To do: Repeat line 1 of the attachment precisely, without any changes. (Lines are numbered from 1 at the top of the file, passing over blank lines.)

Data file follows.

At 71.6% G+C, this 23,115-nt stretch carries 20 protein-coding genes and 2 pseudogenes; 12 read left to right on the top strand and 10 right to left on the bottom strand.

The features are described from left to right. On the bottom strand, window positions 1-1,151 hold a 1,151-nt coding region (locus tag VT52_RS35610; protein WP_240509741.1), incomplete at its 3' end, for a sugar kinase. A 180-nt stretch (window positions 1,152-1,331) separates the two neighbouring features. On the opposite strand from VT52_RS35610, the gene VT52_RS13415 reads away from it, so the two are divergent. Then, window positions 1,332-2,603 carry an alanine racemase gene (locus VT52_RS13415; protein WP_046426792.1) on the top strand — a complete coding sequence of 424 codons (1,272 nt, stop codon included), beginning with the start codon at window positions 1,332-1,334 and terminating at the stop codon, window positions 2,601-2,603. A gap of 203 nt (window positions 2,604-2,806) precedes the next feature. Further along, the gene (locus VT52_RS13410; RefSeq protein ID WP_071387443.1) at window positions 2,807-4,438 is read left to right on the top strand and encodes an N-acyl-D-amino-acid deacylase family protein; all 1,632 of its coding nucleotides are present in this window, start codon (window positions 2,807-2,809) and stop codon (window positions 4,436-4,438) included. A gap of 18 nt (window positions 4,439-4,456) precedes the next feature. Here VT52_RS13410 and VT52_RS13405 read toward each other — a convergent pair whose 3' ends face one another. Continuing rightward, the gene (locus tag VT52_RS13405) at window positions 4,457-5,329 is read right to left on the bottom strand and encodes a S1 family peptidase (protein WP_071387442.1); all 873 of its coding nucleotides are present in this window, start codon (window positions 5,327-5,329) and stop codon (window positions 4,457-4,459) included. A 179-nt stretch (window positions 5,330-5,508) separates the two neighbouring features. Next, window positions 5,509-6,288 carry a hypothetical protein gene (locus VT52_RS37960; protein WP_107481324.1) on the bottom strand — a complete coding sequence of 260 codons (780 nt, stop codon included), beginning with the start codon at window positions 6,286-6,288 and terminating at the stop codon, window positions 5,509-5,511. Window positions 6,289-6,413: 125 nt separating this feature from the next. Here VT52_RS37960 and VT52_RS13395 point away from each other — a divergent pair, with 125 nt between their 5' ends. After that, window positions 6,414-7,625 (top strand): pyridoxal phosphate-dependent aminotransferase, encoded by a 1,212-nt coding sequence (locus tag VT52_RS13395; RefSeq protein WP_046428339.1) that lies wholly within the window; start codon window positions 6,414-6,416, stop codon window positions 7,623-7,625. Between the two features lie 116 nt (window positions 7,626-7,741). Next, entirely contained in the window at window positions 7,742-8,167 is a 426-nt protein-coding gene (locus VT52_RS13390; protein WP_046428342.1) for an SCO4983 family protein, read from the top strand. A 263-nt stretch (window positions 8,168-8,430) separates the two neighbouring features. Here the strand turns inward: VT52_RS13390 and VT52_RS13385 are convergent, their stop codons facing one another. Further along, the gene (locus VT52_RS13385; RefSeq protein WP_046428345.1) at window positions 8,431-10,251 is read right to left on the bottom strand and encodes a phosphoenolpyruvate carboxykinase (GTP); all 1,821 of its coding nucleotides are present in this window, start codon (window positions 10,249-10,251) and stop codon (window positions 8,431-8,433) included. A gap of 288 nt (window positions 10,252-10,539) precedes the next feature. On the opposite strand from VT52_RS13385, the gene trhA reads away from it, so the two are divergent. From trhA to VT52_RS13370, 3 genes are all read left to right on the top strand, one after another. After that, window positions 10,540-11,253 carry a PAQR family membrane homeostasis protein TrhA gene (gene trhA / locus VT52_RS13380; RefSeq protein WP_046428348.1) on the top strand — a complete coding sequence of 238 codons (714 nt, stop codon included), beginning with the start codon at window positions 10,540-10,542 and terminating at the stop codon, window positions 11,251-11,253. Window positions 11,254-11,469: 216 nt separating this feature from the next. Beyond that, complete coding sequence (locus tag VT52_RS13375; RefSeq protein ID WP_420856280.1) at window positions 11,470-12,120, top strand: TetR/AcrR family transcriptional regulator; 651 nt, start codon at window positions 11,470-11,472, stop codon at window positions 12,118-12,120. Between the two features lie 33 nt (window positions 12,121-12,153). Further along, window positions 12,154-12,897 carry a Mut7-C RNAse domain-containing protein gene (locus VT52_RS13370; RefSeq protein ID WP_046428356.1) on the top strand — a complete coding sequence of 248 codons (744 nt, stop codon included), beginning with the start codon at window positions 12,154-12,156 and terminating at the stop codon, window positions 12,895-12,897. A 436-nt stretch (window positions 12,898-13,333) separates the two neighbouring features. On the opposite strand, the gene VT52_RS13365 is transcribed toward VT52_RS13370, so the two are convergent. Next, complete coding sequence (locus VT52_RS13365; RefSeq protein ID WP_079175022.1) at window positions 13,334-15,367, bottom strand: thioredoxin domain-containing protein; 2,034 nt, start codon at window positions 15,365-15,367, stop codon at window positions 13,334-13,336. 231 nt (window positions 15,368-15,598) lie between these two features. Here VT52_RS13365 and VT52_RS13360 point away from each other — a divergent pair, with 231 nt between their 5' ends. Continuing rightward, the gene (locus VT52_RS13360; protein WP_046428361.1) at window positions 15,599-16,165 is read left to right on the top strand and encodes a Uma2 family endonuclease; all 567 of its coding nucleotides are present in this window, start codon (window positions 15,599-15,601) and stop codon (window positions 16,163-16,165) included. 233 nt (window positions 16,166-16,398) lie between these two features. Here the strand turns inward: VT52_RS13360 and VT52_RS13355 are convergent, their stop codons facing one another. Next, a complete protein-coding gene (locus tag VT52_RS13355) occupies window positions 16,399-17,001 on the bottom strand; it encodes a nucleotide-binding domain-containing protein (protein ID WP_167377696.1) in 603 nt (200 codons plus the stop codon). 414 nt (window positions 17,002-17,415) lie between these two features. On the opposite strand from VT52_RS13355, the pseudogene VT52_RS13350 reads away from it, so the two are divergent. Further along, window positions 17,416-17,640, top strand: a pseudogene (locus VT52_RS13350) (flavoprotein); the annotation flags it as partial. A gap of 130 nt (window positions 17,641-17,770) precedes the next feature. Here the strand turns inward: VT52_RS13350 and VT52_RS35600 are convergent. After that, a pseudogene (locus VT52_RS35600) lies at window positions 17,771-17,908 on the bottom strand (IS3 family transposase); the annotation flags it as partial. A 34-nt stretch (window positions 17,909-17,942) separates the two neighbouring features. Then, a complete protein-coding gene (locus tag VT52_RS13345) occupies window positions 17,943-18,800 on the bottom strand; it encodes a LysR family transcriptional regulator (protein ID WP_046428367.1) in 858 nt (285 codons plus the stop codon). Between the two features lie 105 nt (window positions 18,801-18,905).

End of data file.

At 71.6% G+C, this 23,115-nt stretch carries 20 protein-coding genes and 2 pseudogenes; 12 read left to right on the top strand and 10 right to left on the bottom strand.